‘The Measure of All Things’ Presents The Art of Labor

The Room Gallery, located in the Claire Trevor School of the Arts, is what it sounds like — a large white-walled room that functions as an art gallery. Yet with the addition of work by five contemporary artists from around the world, the entire space radiates with a powerful and relevant message.

Courtesy of Eli Heller

Courtesy of Eli Heller

“The Measure of All Things,” an exhibition curated by first-year Curatorial and Critical Aesthetics MFA students, Andrew McNeely and Amy Sanchez, explores the concept of labor as something that human bodies are designed to produce, while making bold statements about race and gender, and demonstrating visual art’s vast political capabilities.

Each of the artists’ featured in the exhibition — Julian d’Angiolillo, Tomashi Jackson, Rodrigo Valenzuela, and duo Katie Bachler and Jade Thacker, are represented by one work of art. “The artists come to us from different contexts in terms of their practices, but also geographically,” Sanchez explained.

Native Chilean Valenzuela’s “The Diamond Box,” recalls the artist’s past as an undocumented day laborer in California. The brief black-and-white video alternates between close ups of the faces of several underpaid Latino day laborers, accompanied by the sounds of their voices, reflecting on the hardships they faced upon entering the United States. “We slept on the ground between the stones and branches,” one offers. “I am alone in this country and I have no one.” Valenzuela paid these individuals their usual hourly wage for their participation in his work.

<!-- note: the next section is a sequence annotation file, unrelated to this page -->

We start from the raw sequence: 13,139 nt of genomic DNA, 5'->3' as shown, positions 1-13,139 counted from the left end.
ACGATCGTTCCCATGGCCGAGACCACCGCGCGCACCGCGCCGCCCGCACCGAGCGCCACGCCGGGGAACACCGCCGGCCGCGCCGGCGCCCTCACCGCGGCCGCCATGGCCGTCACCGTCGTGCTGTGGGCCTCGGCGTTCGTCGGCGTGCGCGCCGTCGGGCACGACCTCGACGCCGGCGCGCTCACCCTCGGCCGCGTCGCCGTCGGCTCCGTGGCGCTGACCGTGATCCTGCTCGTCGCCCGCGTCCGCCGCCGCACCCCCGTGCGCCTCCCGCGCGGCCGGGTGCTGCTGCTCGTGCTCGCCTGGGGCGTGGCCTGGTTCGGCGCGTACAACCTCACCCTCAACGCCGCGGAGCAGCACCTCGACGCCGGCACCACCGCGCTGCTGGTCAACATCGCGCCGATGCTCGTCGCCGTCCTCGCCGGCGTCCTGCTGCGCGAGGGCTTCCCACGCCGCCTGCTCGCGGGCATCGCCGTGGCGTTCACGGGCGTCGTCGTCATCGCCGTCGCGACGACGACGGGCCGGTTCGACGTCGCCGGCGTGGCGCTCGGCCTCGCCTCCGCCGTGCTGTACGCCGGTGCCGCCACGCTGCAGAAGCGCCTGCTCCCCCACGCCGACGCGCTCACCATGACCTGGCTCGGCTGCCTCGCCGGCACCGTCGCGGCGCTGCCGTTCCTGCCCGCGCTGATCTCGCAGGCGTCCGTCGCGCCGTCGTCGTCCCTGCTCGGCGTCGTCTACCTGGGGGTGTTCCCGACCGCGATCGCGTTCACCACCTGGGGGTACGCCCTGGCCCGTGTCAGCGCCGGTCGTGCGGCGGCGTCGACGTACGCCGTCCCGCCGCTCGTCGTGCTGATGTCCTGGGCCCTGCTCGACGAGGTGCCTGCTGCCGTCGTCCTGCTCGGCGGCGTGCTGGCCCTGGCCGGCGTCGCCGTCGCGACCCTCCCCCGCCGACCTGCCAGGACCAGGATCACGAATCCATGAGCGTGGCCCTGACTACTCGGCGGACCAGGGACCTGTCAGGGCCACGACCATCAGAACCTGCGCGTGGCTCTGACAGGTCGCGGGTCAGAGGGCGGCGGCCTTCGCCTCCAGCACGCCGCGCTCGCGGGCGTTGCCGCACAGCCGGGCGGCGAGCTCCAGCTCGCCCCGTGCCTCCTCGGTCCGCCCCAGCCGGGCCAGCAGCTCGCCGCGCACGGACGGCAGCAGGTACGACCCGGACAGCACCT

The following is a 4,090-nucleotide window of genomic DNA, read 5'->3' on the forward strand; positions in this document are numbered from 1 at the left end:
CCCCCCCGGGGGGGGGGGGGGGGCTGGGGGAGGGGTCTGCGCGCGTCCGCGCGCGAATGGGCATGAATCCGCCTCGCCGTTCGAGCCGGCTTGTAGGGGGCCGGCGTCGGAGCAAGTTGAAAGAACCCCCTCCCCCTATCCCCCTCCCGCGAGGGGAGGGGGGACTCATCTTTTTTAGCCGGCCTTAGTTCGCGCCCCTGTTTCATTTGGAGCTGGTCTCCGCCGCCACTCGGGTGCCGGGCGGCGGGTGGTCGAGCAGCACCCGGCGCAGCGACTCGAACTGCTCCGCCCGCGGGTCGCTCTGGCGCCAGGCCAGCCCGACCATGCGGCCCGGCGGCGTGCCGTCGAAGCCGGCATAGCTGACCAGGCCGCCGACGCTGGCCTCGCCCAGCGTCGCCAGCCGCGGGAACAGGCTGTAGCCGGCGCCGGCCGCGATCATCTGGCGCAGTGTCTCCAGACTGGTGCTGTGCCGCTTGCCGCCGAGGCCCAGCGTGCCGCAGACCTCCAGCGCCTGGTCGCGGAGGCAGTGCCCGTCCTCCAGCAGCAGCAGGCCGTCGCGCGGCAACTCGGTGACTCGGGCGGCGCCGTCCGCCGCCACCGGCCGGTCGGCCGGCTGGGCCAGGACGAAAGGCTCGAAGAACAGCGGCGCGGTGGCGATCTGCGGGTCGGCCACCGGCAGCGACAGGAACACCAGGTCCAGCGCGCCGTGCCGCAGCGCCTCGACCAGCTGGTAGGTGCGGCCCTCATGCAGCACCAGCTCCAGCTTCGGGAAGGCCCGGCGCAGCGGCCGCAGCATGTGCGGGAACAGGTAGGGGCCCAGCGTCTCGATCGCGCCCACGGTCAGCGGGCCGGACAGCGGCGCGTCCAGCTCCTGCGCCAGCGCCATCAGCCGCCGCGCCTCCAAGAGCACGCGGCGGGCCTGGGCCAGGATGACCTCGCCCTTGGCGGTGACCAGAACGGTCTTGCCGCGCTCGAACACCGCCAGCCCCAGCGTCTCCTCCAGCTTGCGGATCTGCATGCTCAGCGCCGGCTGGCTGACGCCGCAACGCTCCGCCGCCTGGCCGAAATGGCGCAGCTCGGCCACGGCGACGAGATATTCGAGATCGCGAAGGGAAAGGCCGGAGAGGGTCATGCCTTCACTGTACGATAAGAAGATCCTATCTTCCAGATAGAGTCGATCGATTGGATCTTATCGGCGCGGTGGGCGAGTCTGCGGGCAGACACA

Photographs of Jackson, a New York-based performance artist, creating her work “Red Handed,” for which she dressed as a house servant and, using oil sticks and red ink, produced illustrations of herself as a maid and caretaker for a white family’s children on public storefront windows, appear beside hanging reproductions of the actual images. Jackson, who herself also works as a nanny, hints at the idea of an artist as a laborer with this work of art and uses the public sphere as her canvas.

“What this comes back to is the dignity of labor. The right to work is the right to dignity,” Sanchez explained.

“In light of all these conversations and politics, we’re thinking about this as a point of departure; to think about labor beyond the monetary notion of it, to root it within the intellectual framework of the university setting,” she continued.

D’Angiolillo’s “Hacerme Feriante” (Become A Stallholder), a 2010 documentary about La Salada, the largest informal market in Latin Aamerica, located near Buenos Aires, again plays upon the idea of the artist as laborer, as the documentary itself eventually became one of the products circulating within La Salada.

Bachler and Thacker’s collaborative “Worker’s Rug,” is the result of a project conceived by the artists, for which they traveled to downtown Los Angeles and invited day laborers to the Downtown Community Job Center to shred their work clothes and weave the scraps into a colorful rug.

“The Measure of All Things” complements two other graduate student-curated exhibitions on campus and is a spectacular representation of the dualities between physical and artistic labor. The exhibition will be on display until February 8.